Aircraft Mechanics Overview
There are about 170 schools certified by the Federal Aviation Administration (FAA) and this is where most aircraft mechanic candidates learn their jobs. Even though competition for jobs with major airlines, which provide the best benefits and pay, those who complete an aircraft mechanic training program should find job opportunities to be favorable. Growth will continue for aircraft mechanic jobs in general aviation, regional and commuter airlines and FAA repair stations.
Nature of the Work for Aircraft Mechanics
Airplanes are highly complex machines and they must operate safely. The role of an aircraft mechanic is essential to make repairs, perform scheduled maintenance and complete inspections required by the FAA.
Aircraft mechanics may specialize in different areas. Many focus on preventive maintenance, inspecting aircraft engines, instruments, landing gear and accessories—brakes, valves, pumps and air conditioning systems. They do necessary work and replace parts, keeping maintenance records up to date. Each aircraft mechanic must follow a schedule based on days since last inspection, hours flown and cycles of operation. Large, sophisticated planes often have monitoring systems that provide diagnostic information on basic operations. To examine engines, an aircraft mechanic must work through special openings while on ladders or scaffolds to remove the entire engine and then take it apart using special instruments to inspect it. So, they should not be afraid of heights. They also work on sheet metal and composite surfaces, they check for cracks and corrosion and test all equipment to make sure it works properly.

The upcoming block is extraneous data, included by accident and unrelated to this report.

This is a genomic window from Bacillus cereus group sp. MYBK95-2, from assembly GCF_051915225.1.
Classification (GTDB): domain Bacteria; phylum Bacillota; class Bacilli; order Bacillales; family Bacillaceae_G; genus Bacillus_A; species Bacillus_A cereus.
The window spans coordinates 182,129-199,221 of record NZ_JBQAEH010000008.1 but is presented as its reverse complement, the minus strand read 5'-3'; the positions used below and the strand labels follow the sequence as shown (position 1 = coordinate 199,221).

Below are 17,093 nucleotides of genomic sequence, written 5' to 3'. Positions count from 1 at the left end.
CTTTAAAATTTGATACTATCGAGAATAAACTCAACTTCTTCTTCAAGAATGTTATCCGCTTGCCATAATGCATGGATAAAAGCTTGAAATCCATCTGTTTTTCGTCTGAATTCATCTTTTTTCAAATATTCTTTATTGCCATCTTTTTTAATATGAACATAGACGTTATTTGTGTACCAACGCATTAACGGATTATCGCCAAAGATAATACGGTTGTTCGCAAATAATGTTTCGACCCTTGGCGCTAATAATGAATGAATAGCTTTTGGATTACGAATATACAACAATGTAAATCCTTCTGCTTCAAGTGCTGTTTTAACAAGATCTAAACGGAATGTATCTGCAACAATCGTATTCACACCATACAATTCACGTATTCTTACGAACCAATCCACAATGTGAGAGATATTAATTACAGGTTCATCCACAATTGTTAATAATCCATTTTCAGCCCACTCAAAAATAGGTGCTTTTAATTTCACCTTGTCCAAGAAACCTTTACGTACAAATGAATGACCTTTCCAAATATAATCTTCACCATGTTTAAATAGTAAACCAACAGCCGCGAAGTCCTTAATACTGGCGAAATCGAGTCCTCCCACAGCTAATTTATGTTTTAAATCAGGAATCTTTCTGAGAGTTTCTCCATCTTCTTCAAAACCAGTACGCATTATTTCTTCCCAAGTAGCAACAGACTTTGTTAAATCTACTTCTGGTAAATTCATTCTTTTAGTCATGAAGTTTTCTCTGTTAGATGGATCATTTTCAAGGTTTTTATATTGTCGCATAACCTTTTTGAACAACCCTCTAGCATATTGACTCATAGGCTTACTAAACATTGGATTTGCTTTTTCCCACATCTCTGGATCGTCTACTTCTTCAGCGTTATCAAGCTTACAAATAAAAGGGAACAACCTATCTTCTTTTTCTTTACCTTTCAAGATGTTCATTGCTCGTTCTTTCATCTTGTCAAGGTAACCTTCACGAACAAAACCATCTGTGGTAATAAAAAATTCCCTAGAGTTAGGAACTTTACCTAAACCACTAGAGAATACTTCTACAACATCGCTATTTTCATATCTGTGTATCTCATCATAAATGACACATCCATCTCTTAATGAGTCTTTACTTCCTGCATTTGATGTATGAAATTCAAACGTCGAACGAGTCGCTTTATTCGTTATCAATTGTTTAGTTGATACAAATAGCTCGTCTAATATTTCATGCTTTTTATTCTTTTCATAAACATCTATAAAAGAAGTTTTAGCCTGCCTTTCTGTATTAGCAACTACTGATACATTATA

Another popular field for an aircraft mechanic is inspection. These workers find and fix problems as described by pilots, such as a faulty fuel gauge. An aircraft mechanic would need to troubleshoot the electrical system and replace and defective components. They must work as fast as possible, taking safety into account, to get planes moving again quickly.
Working on a variety of aircraft including helicopters, jots and propeller-driven airplanes is also common for an aircraft mechanic. Some specialize in a part of aircraft such as electrical systems or the engine, though in small repair shops they should be able to work on many different types.
An aircraft mechanic typically works in a repair station, hangar or on the airfield. They are often under a time pressure since flight schedules should be maintained, but they are also responsible for maintaining safety standards, and so the job can be very stressful.
On the job, an aircraft mechanic may need to lift or pull objects weighing upwards of 70 pounds. Awkward working positions -- kneeling, lying down or on scaffolds – are common. Ear protection is needed to protect from engine noise. A full-time aircraft mechanic experiences higher than average work-related injury and illness rate. Most work 40 hours a week, but shifts occur around the clock, including weekends. Overtime is frequent.
Training, Other Qualifications and Advancement for Aircraft Mechanics
The FAA requires every aircraft mechanic to be at least 18 years old, fluent in English and a high school graduate, or equivalent, along with possessing the appropriate technical skills.
A few people start aircraft mechanic jobs with no training, but most attend one of the 170 Aviation Maintenance Technician schools certified by the FAA. Certificate programs include 1,900 class-hours, which usually takes 1 to 2 years. Some of these schools award 2 and 4-year degrees in aviation maintenance management, aviation technology and avionics.
Aircraft mechanic students will take classes in physics, chemistry, computer science, electronics, mathematics and mechanical drawing. They often must take writing courses, too, as they will need to submit maintenance reports. More schools are now placing an emphasis on new technologies including aviation electronics, composite materials and turbine engines.
Some aircraft mechanic entry-level workers receive training from experienced mechanics on the job, which must be supervised and documented until they have FAA certificates.
The FAA requires that all maintenance work is performed by a certified aircraft mechanic or under the supervision of one, so most airlines prefer FAA certified aircraft mechanics holding both an airframe mechanic and power plant mechanic certificate. Before they can apply, they must work for 18 to 30 months, or complete an FAA-certified school program. They must also pass aircraft mechanic exams. To keep certificates valid, they must have current work experience and training courses.